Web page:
A survey was performed to find out the intermediate hosts of Gnathostoma nipponicum in Jeju-do (Province), the Republic of Korea. In August 2009 and 2010, a total of 82 tadpoles, 23 black-spotted pond frogs (Rana nigromaculata), 7 tiger keelback snakes (Rhabdophis tigrinus tigrinus), 6 red-tongue viper snakes (Agkistrodon ussuriensis), and 2 cat snakes (Elaphe dione) were collected in Jeju-do and examined by the pepsin-HCl digestion method. Total 5 gnathostome larvae were detected in 3 (50%) of 6 A. ussuriensis, 70 larvae in 3 of 7 (42.9%) R. tigrinus tigrinus, and 2 larvae in 2 of 82 (8.7%) frogs. No gnathostome larvae were detected in tadpoles and cat snakes. The larvae detected were a single species, and 2.17x0.22 mm in average size. They had characteristic head bulbs, muscular esophagus, and 4 cervical sacs. Three rows of hooklets were arranged in the head bulbs, and the number of hooklets in each row was 29, 33, and 36 posteriorly. All these characters were consistent with the advanced third-stage larvae of G. nipponicum. It has been first confirmed in Jeju-do that R. nigromaculata, A. ussuriensis, and R. tigrinus tigrinus play a role for intermediate and/or paratenic hosts for G. nipponicum.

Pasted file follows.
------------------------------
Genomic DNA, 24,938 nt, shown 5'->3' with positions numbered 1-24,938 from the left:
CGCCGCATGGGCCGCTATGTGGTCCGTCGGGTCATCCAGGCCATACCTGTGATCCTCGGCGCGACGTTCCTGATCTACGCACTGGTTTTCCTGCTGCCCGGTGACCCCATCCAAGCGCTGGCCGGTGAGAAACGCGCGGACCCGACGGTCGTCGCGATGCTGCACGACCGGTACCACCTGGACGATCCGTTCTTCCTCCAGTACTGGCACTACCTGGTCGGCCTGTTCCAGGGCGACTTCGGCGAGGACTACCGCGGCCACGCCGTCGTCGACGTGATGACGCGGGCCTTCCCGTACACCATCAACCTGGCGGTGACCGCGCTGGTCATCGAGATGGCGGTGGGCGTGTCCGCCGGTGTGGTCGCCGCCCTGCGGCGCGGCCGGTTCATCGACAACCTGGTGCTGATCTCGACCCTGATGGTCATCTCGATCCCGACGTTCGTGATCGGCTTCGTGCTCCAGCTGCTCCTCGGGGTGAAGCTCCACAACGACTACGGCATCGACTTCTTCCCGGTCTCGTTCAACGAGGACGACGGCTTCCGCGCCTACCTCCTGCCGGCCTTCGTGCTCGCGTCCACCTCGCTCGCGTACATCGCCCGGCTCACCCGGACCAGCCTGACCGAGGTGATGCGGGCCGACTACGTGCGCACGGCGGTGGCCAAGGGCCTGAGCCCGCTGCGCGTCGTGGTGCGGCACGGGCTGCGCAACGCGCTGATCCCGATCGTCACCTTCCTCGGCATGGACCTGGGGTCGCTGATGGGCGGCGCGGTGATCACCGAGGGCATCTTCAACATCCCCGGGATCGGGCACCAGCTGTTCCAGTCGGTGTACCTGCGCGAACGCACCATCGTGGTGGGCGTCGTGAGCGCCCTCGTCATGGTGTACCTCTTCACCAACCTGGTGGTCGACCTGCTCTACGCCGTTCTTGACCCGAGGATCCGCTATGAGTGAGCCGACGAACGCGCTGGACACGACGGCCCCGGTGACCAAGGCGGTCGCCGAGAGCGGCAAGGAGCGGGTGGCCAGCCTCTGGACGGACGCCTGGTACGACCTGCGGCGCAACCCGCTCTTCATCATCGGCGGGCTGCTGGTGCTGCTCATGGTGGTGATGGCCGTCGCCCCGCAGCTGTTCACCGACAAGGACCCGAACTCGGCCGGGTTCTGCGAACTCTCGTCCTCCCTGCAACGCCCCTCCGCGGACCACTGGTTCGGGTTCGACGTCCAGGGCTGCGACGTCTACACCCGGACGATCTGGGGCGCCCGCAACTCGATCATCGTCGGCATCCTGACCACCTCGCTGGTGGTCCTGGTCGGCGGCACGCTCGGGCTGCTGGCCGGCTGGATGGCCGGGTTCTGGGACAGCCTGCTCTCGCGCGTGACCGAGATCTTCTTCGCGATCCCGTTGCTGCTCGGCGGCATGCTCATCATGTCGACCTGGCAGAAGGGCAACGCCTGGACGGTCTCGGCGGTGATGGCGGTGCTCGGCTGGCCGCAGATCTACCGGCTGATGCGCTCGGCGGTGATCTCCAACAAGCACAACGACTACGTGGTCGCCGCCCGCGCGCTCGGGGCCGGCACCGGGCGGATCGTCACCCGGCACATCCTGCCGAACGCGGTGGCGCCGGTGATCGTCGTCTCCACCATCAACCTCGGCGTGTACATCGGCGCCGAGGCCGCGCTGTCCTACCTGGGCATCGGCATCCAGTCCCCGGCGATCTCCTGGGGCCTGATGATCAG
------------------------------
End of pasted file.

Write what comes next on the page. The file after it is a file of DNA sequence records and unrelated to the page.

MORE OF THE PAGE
Animals , Gnathostoma/isolation & purification , Gnathostomiasis/parasitology , Host Specificity , Humans , Larva , Ranidae/parasitology , Republic of Korea , Snakes/parasitology
Article in English | WPRIM | ID: wpr-46692